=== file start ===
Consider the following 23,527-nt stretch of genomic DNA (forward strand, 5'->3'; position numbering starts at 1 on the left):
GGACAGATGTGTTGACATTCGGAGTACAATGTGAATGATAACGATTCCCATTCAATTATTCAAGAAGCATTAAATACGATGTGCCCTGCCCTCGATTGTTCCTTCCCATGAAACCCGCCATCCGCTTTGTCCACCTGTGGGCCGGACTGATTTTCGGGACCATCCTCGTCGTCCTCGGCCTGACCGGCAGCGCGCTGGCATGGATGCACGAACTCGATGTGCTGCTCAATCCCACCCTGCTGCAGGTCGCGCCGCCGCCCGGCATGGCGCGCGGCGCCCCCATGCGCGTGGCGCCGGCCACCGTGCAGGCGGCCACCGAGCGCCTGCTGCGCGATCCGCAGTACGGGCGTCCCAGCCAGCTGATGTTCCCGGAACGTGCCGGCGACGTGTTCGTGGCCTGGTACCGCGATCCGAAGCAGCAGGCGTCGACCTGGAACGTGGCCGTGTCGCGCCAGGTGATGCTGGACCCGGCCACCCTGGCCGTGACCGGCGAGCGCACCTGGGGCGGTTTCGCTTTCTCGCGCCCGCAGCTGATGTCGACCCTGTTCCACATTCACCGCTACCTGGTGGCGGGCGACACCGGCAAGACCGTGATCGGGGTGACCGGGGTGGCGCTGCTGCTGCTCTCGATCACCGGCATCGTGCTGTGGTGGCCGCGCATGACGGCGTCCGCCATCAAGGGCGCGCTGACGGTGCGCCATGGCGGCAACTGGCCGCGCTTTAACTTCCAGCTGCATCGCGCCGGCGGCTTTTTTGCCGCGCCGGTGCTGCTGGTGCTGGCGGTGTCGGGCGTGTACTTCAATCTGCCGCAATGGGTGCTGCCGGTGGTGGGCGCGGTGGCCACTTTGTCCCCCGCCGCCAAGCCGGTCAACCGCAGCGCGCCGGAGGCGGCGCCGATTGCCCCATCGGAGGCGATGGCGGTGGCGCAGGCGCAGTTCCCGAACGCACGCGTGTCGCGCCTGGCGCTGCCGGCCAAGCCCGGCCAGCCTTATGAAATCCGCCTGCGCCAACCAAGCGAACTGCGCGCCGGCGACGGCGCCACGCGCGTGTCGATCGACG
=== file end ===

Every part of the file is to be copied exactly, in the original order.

Consider the following 23,527-nt stretch of genomic DNA (forward strand, 5'->3'; position numbering starts at 1 on the left):
GGACAGATGTGTTGACATTCGGAGTACAATGTGAATGATAACGATTCCCATTCAATTATTCAAGAAGCATTAAATACGATGTGCCCTGCCCTCGATTGTTCCTTCCCATGAAACCCGCCATCCGCTTTGTCCACCTGTGGGCCGGACTGATTTTCGGGACCATCCTCGTCGTCCTCGGCCTGACCGGCAGCGCGCTGGCATGGATGCACGAACTCGATGTGCTGCTCAATCCCACCCTGCTGCAGGTCGCGCCGCCGCCCGGCATGGCGCGCGGCGCCCCCATGCGCGTGGCGCCGGCCACCGTGCAGGCGGCCACCGAGCGCCTGCTGCGCGATCCGCAGTACGGGCGTCCCAGCCAGCTGATGTTCCCGGAACGTGCCGGCGACGTGTTCGTGGCCTGGTACCGCGATCCGAAGCAGCAGGCGTCGACCTGGAACGTGGCCGTGTCGCGCCAGGTGATGCTGGACCCGGCCACCCTGGCCGTGACCGGCGAGCGCACCTGGGGCGGTTTCGCTTTCTCGCGCCCGCAGCTGATGTCGACCCTGTTCCACATTCACCGCTACCTGGTGGCGGGCGACACCGGCAAGACCGTGATCGGGGTGACCGGGGTGGCGCTGCTGCTGCTCTCGATCACCGGCATCGTGCTGTGGTGGCCGCGCATGACGGCGTCCGCCATCAAGGGCGCGCTGACGGTGCGCCATGGCGGCAACTGGCCGCGCTTTAACTTCCAGCTGCATCGCGCCGGCGGCTTTTTTGCCGCGCCGGTGCTGCTGGTGCTGGCGGTGTCGGGCGTGTACTTCAATCTGCCGCAATGGGTGCTGCCGGTGGTGGGCGCGGTGGCCACTTTGTCCCCCGCCGCCAAGCCGGTCAACCGCAGCGCGCCGGAGGCGGCGCCGATTGCCCCATCGGAGGCGATGGCGGTGGCGCAGGCGCAGTTCCCGAACGCACGCGTGTCGCGCCTGGCGCTGCCGGCCAAGCCCGGCCAGCCTTATGAAATCCGCCTGCGCCAACCAAGCGAACTGCGCGCCGGCGACGGCGCCACGCGCGTGTCGATCGACG